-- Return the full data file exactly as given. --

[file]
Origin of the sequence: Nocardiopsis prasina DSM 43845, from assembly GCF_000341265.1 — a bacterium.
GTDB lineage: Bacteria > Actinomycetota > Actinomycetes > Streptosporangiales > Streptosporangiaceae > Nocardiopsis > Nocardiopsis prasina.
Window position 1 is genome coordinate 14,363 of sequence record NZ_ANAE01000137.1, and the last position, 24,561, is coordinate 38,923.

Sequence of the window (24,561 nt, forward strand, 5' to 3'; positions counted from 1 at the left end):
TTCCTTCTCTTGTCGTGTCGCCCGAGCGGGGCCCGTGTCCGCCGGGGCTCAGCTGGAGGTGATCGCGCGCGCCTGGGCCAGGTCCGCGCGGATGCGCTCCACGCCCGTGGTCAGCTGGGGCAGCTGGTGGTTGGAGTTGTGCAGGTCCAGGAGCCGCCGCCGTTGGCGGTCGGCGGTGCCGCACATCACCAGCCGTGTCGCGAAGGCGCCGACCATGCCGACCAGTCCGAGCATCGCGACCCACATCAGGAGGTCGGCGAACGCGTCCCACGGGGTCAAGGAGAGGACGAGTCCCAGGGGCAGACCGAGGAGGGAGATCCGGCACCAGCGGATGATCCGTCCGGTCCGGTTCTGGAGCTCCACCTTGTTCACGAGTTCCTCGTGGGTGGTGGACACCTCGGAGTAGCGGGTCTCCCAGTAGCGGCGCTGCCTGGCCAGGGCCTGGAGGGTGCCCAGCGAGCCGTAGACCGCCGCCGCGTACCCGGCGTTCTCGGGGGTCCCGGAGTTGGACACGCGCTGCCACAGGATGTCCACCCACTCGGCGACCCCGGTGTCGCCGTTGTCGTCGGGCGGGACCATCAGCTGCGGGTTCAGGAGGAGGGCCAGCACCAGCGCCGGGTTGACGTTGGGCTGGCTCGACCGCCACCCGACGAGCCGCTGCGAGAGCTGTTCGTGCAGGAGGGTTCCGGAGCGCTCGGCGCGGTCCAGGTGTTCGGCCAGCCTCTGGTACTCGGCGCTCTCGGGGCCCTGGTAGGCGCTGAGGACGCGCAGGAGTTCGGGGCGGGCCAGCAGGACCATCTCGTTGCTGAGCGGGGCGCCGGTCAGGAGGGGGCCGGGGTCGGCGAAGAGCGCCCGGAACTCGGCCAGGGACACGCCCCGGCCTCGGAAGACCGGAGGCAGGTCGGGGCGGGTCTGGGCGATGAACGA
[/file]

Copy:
Origin of the sequence: Nocardiopsis prasina DSM 43845, from assembly GCF_000341265.1 — a bacterium.
GTDB lineage: Bacteria > Actinomycetota > Actinomycetes > Streptosporangiales > Streptosporangiaceae > Nocardiopsis > Nocardiopsis prasina.
Window position 1 is genome coordinate 14,363 of sequence record NZ_ANAE01000137.1, and the last position, 24,561, is coordinate 38,923.

Sequence of the window (24,561 nt, forward strand, 5' to 3'; positions counted from 1 at the left end):
TTCCTTCTCTTGTCGTGTCGCCCGAGCGGGGCCCGTGTCCGCCGGGGCTCAGCTGGAGGTGATCGCGCGCGCCTGGGCCAGGTCCGCGCGGATGCGCTCCACGCCCGTGGTCAGCTGGGGCAGCTGGTGGTTGGAGTTGTGCAGGTCCAGGAGCCGCCGCCGTTGGCGGTCGGCGGTGCCGCACATCACCAGCCGTGTCGCGAAGGCGCCGACCATGCCGACCAGTCCGAGCATCGCGACCCACATCAGGAGGTCGGCGAACGCGTCCCACGGGGTCAAGGAGAGGACGAGTCCCAGGGGCAGACCGAGGAGGGAGATCCGGCACCAGCGGATGATCCGTCCGGTCCGGTTCTGGAGCTCCACCTTGTTCACGAGTTCCTCGTGGGTGGTGGACACCTCGGAGTAGCGGGTCTCCCAGTAGCGGCGCTGCCTGGCCAGGGCCTGGAGGGTGCCCAGCGAGCCGTAGACCGCCGCCGCGTACCCGGCGTTCTCGGGGGTCCCGGAGTTGGACACGCGCTGCCACAGGATGTCCACCCACTCGGCGACCCCGGTGTCGCCGTTGTCGTCGGGCGGGACCATCAGCTGCGGGTTCAGGAGGAGGGCCAGCACCAGCGCCGGGTTGACGTTGGGCTGGCTCGACCGCCACCCGACGAGCCGCTGCGAGAGCTGTTCGTGCAGGAGGGTTCCGGAGCGCTCGGCGCGGTCCAGGTGTTCGGCCAGCCTCTGGTACTCGGCGCTCTCGGGGCCCTGGTAGGCGCTGAGGACGCGCAGGAGTTCGGGGCGGGCCAGCAGGACCATCTCGTTGCTGAGCGGGGCGCCGGTCAGGAGGGGGCCGGGGTCGGCGAAGAGCGCCCGGAACTCGGCCAGGGACACGCCCCGGCCTCGGAAGACCGGAGGCAGGTCGGGGCGGGTCTGGGCGATGAACGA